I was skeptical about this library when I heard about it in the podcast, but now I like the idea. Especially for regression testing of external APIs. For writing your tests first TDD style it might not make sense ;-)

Nice article with great statistics from December 2011.

@juristr told me about the good programming model of Android.
"Google values good testability of your application"

What I like about the article is that it highlights the need for automated tests. There is no way that you can manually test all different scenarios (combination of: OS version + device version + your feature )

Great article about “failure” and “mistakes”.

What we really need is “fail fast”. 

Similar quote ( I think facebook uses this as a motto as well)

"If you’re not making mistakes, you’re not taking risks, and that means you’re not going anywhere. The key is to make mistakes faster than the competition, so you have more changes to learn and win."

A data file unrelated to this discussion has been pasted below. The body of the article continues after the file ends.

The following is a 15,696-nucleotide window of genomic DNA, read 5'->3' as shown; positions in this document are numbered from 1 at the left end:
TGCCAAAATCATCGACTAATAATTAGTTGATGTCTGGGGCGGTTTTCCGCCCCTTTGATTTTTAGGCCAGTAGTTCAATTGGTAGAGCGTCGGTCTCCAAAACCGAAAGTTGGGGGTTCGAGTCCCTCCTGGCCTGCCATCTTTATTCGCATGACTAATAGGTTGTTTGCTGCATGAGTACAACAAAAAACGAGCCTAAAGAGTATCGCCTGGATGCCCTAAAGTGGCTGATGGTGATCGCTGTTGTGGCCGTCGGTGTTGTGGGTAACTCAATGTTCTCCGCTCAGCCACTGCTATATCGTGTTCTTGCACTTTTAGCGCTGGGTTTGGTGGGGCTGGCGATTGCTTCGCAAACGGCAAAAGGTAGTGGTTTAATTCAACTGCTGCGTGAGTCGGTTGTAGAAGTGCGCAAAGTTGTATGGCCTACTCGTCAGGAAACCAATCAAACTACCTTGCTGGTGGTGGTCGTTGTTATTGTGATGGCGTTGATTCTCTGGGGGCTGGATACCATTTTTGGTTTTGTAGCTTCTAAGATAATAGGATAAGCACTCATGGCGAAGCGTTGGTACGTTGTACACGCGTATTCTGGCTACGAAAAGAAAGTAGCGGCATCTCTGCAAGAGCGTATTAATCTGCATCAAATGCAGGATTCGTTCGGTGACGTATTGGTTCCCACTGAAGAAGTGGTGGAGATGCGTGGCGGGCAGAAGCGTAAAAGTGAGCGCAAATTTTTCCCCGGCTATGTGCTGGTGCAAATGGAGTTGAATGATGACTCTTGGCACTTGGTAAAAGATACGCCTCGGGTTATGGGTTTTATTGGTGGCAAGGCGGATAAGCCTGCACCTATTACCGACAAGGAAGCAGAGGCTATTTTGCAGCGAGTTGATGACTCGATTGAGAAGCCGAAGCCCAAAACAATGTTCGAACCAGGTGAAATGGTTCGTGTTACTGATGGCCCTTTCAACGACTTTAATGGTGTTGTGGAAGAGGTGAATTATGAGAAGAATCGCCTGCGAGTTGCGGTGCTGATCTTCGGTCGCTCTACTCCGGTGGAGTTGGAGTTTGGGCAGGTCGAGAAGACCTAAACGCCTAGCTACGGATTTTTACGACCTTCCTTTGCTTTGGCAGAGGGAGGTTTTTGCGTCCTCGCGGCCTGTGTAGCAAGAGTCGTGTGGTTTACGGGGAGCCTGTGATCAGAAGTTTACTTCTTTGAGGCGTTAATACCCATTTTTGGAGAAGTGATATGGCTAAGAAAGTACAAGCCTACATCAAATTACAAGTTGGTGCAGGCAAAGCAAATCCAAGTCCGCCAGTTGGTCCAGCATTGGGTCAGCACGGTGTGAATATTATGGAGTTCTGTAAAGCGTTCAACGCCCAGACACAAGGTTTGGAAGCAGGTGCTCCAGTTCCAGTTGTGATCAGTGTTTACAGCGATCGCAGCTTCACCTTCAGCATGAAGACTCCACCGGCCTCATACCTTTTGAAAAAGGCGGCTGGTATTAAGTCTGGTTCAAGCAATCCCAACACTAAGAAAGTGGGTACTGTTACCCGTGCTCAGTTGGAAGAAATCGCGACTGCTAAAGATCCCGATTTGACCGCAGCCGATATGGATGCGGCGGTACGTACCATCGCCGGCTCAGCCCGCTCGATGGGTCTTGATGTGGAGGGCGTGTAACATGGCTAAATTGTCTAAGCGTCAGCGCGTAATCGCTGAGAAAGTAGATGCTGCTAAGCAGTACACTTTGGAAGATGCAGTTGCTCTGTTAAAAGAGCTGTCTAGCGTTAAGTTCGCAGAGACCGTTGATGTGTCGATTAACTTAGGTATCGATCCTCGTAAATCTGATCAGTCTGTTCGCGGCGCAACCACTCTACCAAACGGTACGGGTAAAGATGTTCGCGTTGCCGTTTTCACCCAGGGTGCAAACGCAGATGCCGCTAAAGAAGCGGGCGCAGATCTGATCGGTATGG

John W Holt Jr
Documentation in Agile. Do we need Documentation in Agile?
-
Remember: In the grand scheme of things we build software and not documentation.
-
  1. Who needs it?
    Who is the customer of the document?
    Who is going to read it?
    Remember: The organization or compliance could be a factor
  2. Talk to the customer of the doco
    What value do they get out of it?
  3. Do we keep the doco?
    Keep or Drop or Develop a new doco.
-
Whats the point?
Focus on customer value!
-
Great way of describing Agile: “continuous pursuit of greater levels of efficiency.”
-
BTW: Scott Ambler has an interesting formula for good documentation
called “CRUFT rating”. Calculating documentation CRUFT.
-
-
My 2 cents:
I like the tips in the video, because they make you think before you start writing the documentation, instead of calculating the value later on.